Does That Make Sense?
“Wind” by Stephen N. Meyer
“How does wind work?”
The question surprises me. I’m hardly a physicist, naturalist, or scientist of any sort, yet I know, basically, how and why wind happens. My mind warps around the issue, delving into the basic nature of the problem, and then, as suddenly as it began, everything comes to a crashing halt.
How do I explain that to a 5 year old?
“Well,” I begin as the cogs turn behind the scenes, “Have you ever seen a bucket full of water?”
“What keeps the water in the bucket?” I see the look of confusion as the question sits there.
“Exactly! The sides of the bucket!” I know it’s not exactly the answer she gave me, but treating it as such gives her a sense of accomplishment and the correct answer in one fell swoop. “And what happens when you tip the bucket over?”
“The water all pours out!”
“Right! When the water is in the bucket, the walls of bucket push the water in. And when one of the sides of bucket goes away, the water all rushes in that direction.” The kids are all smiling. It seems they can picture it perfectly. “So air is like water, and depending on whether that air is hot or cold, it creates walls between different sections of air. When one of those walls begins to move, all the air rushes in one direction, creating wind.”
“Oh!” she says, as if it were a eureka moment of her own.
“Does that make sense?” I ask.
“Uh huh,” she replies with a grin.
Clarity is often the biggest issue in language. I say one thing, imply another, and a third is understood with no intent on my end. A well-meant joke can come across as a snide insult and a explanatory metaphor can obfuscate the exact point it attempts to teach.
With kids, it’s so much worse (or better, in the case of double entendres and the like).
As I find myself learning how to teach core concepts of skiing in different ways, I also find myself asking the kids if my teaching makes sense. If it makes sense, the data is quickly applied and turned into action. Given the adaptability and porous nature of kids, it’s a marvel to see.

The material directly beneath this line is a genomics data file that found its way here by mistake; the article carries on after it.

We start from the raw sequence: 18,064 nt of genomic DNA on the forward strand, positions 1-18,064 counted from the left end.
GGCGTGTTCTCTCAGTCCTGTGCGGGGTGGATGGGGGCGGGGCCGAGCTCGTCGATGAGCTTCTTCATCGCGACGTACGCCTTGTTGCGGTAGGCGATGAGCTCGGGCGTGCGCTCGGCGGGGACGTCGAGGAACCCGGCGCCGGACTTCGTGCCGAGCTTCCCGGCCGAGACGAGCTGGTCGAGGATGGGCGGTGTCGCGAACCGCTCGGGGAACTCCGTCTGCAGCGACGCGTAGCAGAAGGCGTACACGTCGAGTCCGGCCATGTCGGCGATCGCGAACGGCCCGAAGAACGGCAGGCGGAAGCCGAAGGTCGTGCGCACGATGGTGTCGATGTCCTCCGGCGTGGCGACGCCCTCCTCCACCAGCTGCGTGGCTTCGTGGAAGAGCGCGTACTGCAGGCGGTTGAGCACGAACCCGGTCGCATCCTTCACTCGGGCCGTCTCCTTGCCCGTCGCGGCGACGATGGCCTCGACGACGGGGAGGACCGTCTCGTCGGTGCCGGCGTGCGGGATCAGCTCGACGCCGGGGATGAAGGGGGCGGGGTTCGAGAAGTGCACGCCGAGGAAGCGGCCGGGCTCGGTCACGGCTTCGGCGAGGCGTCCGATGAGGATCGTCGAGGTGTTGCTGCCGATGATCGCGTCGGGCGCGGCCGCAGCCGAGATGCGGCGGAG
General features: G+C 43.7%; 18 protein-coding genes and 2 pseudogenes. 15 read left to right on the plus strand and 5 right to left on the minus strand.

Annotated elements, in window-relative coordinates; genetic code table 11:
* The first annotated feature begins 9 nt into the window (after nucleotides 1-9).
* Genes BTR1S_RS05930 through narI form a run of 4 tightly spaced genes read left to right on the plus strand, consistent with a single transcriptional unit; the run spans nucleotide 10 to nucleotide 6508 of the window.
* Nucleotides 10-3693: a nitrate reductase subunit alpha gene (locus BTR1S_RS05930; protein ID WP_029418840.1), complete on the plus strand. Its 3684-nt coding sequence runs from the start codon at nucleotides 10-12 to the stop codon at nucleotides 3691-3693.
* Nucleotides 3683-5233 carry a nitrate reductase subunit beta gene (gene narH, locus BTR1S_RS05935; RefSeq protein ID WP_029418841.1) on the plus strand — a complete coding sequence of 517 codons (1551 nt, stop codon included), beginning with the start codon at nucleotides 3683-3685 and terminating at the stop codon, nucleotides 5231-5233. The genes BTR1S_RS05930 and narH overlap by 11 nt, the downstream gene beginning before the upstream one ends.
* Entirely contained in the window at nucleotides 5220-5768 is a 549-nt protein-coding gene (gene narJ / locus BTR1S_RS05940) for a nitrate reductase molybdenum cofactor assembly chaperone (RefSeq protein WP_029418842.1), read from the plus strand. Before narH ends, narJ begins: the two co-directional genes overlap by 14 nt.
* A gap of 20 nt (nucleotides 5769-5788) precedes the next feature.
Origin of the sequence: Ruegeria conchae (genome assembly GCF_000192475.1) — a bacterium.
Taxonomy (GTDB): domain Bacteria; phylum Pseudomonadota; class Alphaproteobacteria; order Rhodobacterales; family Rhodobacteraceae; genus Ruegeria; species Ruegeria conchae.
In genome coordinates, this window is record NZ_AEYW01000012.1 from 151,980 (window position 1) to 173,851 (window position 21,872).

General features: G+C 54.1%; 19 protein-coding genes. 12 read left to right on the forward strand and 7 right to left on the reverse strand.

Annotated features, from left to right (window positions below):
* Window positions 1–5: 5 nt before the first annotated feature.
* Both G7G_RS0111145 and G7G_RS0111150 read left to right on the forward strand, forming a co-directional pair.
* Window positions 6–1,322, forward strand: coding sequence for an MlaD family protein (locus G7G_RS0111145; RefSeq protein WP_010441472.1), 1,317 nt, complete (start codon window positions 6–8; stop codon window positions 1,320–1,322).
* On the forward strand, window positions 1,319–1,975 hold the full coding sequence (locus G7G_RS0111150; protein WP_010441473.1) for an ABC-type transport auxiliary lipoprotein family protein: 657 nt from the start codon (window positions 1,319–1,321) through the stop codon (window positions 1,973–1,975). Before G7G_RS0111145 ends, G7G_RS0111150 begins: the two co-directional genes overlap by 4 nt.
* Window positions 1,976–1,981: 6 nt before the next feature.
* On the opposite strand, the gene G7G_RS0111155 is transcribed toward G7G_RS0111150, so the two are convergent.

If, however, I screw up and speak verbosely or use metaphors or games that don’t translate well, it’s aggravating for both me and for my students.Last year, during one lesson, I had a student tell me that I had to talk down to him more cause he couldn’t understand. I was taken aback, but at the same time, I adjusted how I taught to fit him better and saw quick success.
Still, it’s not every day you get a 4 year-old savvy and self-aware enough to tell you that.
The questions roll out of them like crazy:
Why do skis slide?
– A combination of friction heat and pressure creating a slick surface for hydroplaning.
Why does the snow look blue when I take off my goggles?
– Brain correction of light differentials in response to polarized glass.
How come your glasses make the world look funny?
– Curvature of light due to the prescription of the lens.
Why does snow fall from the sky?
-Because water molecules condense until they’re too heavy to float and then freeze into a light crystals due to the temperature as they fall.
Where do babies come from?
-Ask your parents.
Is there really a god?
-Oh shit… don’t answer that.
Of course, all except the last two I’ve explained so many times now that it almost comes naturally. And I’d never be able to say it in the language I used here.
At the end of the day, my words are often garbled, my grammar poor, my vocal pattern shredded by a day of talking like a kid. And yet, for them, my means work.
“What I disliked about my Level One Cert was the way they drove home a common terminology,” I kvetch to Jenn. “You can’t say pizza. You’ve got to say wedge. You can’t say go across the mountain. You’ve got to say traverse. I want to use the words that get that message across, not necessarily the technical terms that confuse people and that I have to define over and over.”
“Forget that stuff,” Jenn replies. “This is the Children’s Specialist. We don’t care what words you use. If pizza or snow plow works, use it.”
“Then why do they spend so much time getting us to speak a certain way?”
She arches an eyebrow as she glances back at me.
“When we’re doing clinics or tests, we only have so much time. An hour here. A couple there. We need a common terminology so we can communicate in the most effective manner possible. In our classes, and especially with kids, we have to use every tool available to us.”
I smile, my biggest complaint about the machine that is PSIA and AASI suddenly alleviated.
“I take it that makes sense,” she says, smiling back.
“Yeah,” I reply, “it makes perfect sense.”